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Dunball is located in Somerset
Dunball shown within Somerset
OS grid reference ST311409
Shire county
Country England
Sovereign state United Kingdom
Postcode district TA7
Dialling code 01278
Police Avon and Somerset
Fire Devon and Somerset
Ambulance South Western
EU Parliament South West England
UK Parliament
List of places
51°09′38″N 2°59′13″W / 51.1605°N 2.987°W / 51.1605; -2.987Coordinates: 51°09′38″N 2°59′13″W / 51.1605°N 2.987°W / 51.1605; -2.987

Dunball is a small hamlet west of the village of Puriton and close to the town of Bridgwater, Somerset, England.

Just north of Dunball is Down End which is the site of Down End Castle a motte-and-bailey castle,[1] which has been designated as a Scheduled Ancient Monument.[2]

Located on the A38, adjacent to Junction 23 of the M5 motorway, it hosts a wharf on the River Parrett, created in 1844 by Bridgwater coal merchants,[3] which is the only part of the Port of Bridgwater still in commercial use today. Dunball also has a small industrial estate, built on the site of the Royal Ordnance Factory's hostel blocks; and a hotel.

Hotel at Dunball with its 21st century additions (the left and right bays and side wings). It was originally known as the Greenhill Arms, after the Greenhill family who were Lords of the Manor of Puriton until 1920. In the 1980s and 1990s it became the Henry Fielding, adopting its present name in the early 2000s after extensive rebuilding

The wharf was formerly linked to the Bristol and Exeter Railway by a rail track which crossed the A38, on the right hand side of the hotel. The link was built in 1876 by coal merchants, and was originally operated as a horse-drawn tramway. It was removed during the Beeching Axe and Dunball also lost its railway station on 5 October 1964, which had opened in 1873. The wharf was used during World War II to bring Welsh coal to the nearby Royal Ordnance Factory, ROF Bridgwater. The wharf is now used for landing stone products, mainly marine sand and gravels dredged in the Bristol Channel.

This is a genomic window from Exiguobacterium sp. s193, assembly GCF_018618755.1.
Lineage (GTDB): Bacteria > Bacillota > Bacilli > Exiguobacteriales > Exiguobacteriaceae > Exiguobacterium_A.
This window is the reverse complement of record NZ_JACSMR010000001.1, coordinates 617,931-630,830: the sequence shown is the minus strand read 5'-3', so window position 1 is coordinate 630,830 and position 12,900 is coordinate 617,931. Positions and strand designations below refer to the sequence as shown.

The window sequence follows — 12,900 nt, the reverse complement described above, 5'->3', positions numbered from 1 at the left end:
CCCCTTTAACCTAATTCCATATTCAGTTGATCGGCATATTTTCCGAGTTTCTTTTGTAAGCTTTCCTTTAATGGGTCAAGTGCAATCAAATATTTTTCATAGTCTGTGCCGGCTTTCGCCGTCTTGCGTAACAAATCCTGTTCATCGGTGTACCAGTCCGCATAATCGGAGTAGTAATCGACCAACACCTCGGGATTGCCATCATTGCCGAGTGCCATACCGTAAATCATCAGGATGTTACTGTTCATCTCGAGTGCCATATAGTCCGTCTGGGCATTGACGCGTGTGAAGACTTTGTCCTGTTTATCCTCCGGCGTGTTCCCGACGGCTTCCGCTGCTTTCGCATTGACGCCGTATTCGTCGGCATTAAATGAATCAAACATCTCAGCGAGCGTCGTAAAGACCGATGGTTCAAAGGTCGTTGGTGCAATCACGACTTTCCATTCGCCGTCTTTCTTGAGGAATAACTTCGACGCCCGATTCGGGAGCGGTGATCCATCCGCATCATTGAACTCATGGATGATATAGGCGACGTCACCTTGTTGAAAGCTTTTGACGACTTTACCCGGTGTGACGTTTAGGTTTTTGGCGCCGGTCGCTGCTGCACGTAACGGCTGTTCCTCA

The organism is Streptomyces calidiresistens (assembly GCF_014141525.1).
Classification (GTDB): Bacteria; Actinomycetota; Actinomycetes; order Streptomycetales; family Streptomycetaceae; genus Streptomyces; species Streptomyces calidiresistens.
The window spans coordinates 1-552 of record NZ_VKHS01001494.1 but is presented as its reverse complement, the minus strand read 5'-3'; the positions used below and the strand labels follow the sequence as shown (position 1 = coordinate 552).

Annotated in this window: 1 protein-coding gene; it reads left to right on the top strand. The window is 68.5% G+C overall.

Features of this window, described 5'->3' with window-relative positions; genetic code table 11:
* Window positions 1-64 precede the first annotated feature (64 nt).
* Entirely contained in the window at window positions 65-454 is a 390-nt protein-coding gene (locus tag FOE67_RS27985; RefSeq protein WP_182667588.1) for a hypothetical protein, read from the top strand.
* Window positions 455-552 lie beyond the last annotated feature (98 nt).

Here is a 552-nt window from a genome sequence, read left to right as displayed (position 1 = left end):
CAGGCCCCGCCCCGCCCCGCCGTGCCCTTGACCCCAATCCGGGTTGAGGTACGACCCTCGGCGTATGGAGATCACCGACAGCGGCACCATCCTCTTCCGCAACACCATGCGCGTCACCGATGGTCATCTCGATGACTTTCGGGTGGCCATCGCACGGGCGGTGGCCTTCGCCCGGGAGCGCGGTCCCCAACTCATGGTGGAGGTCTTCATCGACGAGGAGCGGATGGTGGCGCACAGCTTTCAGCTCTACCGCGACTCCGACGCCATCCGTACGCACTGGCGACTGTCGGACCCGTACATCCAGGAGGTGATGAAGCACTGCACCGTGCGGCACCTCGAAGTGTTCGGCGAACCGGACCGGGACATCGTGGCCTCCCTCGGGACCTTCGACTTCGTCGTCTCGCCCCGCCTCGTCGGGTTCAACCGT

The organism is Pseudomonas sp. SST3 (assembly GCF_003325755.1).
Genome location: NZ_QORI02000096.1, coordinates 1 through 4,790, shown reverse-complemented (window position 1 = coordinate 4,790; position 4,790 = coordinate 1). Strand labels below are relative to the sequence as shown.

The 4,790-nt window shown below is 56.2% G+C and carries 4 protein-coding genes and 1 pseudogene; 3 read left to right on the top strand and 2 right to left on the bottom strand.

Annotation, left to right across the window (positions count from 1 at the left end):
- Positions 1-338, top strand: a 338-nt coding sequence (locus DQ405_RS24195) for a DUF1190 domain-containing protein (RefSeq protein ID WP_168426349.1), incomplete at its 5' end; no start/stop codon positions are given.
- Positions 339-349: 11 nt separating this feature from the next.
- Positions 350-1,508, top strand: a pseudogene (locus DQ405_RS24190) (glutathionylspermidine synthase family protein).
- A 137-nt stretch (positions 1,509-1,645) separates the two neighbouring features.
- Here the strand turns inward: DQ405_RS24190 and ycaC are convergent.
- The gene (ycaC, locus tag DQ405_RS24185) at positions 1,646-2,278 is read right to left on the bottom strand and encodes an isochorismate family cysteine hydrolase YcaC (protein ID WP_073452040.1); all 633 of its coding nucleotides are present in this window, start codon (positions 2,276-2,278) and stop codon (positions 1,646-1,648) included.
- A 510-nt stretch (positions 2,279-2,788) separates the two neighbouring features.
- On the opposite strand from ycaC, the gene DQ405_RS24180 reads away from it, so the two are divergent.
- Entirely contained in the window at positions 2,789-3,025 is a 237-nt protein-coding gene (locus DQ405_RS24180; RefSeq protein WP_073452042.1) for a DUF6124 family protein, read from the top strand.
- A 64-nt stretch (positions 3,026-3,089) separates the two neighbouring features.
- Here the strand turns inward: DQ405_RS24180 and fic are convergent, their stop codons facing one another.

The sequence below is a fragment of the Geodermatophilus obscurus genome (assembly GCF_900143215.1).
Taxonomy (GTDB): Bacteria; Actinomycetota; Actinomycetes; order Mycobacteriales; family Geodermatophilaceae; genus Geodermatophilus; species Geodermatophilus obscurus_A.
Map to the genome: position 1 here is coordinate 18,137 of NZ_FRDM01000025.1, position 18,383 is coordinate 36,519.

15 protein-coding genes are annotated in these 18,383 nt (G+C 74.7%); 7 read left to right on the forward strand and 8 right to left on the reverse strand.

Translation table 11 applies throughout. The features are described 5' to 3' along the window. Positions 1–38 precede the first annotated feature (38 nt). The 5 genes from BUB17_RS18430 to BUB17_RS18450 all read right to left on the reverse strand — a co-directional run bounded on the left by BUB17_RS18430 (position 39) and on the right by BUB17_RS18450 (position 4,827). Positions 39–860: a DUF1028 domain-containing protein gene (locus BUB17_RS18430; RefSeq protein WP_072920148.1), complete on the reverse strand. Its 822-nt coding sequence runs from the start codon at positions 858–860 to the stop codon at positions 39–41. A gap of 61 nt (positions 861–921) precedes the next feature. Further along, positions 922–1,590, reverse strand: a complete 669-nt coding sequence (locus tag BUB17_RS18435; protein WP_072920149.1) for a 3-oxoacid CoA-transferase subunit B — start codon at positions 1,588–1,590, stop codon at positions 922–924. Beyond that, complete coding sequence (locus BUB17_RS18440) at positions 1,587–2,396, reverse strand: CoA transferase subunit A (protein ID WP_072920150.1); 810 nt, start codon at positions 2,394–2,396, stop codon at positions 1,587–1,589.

The King's Sedgemoor Drain drains into the River Parrett at Dunball, adjacent to the wharf, via a clyse. The clyse has been moved from its original location and it now obstructs the entrance to a small harbour adjacent to the wharf. During the Winter flooding of 2013–14 on the Somerset Levels high volume pumps from the Netherlands were installed at Dunball.

River silt was dredged from the river in this locality in order to make Bath bricks, an early cleaning material.

Port of Bridgwater[edit]

Under an 1845 Act of Parliament the Port of Bridgwater extends from Brean Down to Hinkley Point in Bridgwater Bay, and parts of the rivers Parrett (to Bridgwater), River Brue and River Axe. Although no ships now dock in the town of Bridgwater; in 2001 103,613 (metric) tonnes of cargo were handled within the area of the Port Authority (compared to more than 200,000 tons (approximately equivalent to metric tonnes) in 1878), most of which were stone products through the wharf at Dunball.


  1. ^ Gathercole, Clare. "An archaeological assessment of Down End" (PDF). Somerset Extensive Urban Survey. Somerset County Council. p. 5. Archived from the original (PDF) on 24 March 2012. Retrieved 23 July 2011. 
  2. ^ "Motte with two baileys immediately east of Bristol Road, Down End". English Heritage. Retrieved 23 July 2011. 
  3. ^ Farr, Grahame (1954). Somerset Harbours. London: Christopher Johnson. p. 116. 

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